There are so many things to adore about this book, but I think the saving grace for me was that it was so easy to immerse myself instantly in the world Hartman has created, no matter how little time I had to read--including sometimes just the couple of minutes it took to heat my lunch in the microwave. I had to be creative in order to carve out a few minutes (or a whole half an hour!) here and there when I could read, and with Shadow Scale, I could pick up right where I left off and be transported immediately into the world of the story. Rachel Hartman's world-building skills are outstanding.

My second favorite thing was the character development, particularly of Jannoula. You really got to see and feel sympathy for how she came to be so twisted, and you understood the guilt Seraphina felt for her inadvertent role in that. I also loved the variety of characters and relationships, including that they were so seamlessly woven into the fabric of the story.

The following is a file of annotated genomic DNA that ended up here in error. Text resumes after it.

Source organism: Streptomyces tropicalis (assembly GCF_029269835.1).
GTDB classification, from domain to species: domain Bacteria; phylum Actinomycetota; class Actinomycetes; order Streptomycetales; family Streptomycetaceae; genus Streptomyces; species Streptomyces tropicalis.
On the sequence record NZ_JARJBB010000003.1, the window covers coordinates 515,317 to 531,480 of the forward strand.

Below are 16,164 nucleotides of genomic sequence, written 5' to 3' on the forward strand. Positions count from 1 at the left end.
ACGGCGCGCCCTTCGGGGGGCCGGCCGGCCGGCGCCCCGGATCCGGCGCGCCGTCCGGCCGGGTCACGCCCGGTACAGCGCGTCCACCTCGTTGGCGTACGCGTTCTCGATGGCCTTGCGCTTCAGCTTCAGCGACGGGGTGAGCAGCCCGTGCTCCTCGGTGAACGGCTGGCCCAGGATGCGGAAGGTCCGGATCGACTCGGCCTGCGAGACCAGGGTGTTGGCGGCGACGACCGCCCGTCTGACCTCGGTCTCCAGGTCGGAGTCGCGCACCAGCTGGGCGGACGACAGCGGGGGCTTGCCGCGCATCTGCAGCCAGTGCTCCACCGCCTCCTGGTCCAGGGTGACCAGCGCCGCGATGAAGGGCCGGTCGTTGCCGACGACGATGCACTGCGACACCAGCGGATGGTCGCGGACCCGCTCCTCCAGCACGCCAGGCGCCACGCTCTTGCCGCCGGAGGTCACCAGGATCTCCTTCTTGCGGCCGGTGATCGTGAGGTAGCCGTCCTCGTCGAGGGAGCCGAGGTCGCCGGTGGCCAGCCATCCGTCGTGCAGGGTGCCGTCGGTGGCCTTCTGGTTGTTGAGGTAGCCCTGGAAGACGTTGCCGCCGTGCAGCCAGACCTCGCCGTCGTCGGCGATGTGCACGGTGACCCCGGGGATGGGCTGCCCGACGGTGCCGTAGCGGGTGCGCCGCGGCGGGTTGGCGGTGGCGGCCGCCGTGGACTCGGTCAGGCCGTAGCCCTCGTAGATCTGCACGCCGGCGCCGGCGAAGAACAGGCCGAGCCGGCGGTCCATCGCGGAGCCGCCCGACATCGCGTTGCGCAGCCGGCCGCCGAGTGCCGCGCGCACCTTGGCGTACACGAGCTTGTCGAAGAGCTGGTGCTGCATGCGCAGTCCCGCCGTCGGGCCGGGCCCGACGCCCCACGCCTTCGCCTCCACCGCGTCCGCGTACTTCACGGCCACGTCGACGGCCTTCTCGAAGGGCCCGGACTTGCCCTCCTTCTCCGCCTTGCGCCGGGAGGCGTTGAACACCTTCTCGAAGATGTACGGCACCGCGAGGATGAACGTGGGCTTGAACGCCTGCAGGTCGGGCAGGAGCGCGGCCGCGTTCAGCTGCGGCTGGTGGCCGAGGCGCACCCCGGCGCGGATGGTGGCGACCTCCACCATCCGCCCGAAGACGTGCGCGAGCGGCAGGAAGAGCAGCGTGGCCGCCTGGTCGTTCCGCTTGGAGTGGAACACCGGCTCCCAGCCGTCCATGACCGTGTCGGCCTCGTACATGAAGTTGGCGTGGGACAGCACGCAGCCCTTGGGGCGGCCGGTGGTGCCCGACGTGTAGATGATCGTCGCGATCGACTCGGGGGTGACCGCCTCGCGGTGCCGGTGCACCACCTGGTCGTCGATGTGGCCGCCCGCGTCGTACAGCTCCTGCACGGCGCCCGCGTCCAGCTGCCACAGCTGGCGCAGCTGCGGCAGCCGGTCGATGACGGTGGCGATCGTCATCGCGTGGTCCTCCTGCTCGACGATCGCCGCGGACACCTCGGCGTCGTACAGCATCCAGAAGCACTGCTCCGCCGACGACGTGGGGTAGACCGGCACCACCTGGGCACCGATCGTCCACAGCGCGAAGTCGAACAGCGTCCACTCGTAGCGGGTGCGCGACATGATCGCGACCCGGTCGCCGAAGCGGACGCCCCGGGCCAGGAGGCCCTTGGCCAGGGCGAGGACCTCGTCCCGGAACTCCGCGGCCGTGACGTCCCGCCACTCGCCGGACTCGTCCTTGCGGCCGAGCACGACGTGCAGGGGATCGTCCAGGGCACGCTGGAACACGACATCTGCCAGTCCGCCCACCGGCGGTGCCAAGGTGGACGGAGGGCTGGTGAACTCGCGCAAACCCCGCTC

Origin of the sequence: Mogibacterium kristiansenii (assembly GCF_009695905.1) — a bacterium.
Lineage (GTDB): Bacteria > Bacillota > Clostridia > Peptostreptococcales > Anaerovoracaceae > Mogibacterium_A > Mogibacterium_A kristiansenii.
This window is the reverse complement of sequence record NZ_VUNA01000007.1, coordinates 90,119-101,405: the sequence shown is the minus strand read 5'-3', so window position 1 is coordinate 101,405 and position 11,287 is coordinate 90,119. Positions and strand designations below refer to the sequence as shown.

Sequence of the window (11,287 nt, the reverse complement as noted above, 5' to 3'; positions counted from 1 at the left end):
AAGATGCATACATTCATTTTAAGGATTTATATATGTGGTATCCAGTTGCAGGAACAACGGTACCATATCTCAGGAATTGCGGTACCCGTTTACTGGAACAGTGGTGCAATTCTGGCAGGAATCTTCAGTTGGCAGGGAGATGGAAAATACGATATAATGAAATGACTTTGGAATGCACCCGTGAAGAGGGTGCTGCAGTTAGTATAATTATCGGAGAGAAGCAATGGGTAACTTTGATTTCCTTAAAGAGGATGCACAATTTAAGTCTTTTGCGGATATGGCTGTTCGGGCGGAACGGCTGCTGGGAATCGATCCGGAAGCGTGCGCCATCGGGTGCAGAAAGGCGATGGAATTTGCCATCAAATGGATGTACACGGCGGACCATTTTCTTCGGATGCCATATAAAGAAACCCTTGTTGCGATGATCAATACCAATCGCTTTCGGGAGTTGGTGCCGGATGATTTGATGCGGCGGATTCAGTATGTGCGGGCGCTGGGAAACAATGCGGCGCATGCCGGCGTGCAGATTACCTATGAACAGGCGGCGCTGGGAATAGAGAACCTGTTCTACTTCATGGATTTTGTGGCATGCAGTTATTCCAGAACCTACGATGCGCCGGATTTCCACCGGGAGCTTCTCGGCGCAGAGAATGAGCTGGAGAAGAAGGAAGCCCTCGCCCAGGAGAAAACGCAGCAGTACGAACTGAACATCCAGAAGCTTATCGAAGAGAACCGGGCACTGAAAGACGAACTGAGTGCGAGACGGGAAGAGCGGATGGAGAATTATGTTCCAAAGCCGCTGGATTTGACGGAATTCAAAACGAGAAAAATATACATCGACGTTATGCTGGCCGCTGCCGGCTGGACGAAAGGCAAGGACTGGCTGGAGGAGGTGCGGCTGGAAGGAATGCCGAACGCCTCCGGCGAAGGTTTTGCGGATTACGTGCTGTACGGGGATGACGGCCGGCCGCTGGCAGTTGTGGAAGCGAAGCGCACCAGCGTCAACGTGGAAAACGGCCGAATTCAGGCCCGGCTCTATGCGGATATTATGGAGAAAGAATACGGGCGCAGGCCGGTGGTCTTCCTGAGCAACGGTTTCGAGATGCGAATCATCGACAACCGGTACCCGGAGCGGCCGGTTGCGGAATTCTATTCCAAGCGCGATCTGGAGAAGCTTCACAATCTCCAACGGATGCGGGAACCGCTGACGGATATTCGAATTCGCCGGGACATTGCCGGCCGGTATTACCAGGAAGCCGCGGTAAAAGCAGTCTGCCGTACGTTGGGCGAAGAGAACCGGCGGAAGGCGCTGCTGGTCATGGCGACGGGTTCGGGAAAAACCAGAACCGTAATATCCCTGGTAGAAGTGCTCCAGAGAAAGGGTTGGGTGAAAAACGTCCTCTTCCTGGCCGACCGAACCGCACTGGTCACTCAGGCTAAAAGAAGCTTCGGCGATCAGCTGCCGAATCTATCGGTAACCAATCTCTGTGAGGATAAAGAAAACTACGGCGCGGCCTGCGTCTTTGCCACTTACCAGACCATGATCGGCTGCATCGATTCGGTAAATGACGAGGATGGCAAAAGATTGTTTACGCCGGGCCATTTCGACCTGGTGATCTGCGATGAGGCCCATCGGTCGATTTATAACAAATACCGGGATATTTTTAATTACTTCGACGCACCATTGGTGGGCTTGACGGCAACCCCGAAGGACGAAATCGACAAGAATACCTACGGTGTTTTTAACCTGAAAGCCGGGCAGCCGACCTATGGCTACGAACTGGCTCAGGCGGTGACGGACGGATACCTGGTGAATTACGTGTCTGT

I also appreciated that not everything was tied up with pretty little bows at the end. Don't get me wrong--I LOVE happy endings. In this case, though, it felt so much more real for some things to be left a little more open-ended. In a war, people are injured and die, and not just "the bad guys." This story takes place during wartime, with some battles occurring far from a traditional battlefield.

Many thanks to NetGalley for the free Advanced Reader's Copy of the ebook for this fantastic sequel to Seraphina!

For readers' advisors: setting, character, and story doorways are strong. Language, too, given the many words Hartman has invented. There is no sex, and if I recall correctly, any swearing uses made-up words or phrases. The violence is not at all graphic and mostly happens "off-screen." It's LGBT-friendly.

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Tuesday, April 14, 2015

As You Wish: Inconceivable Tales from the Making of The Princess Bride

As You Wish: Inconceivable Tales from the Making of The Princess BrideAs You Wish: Inconceivable Tales from the Making of The Princess Bride by Cary Elwes
My rating: 4 of 5 stars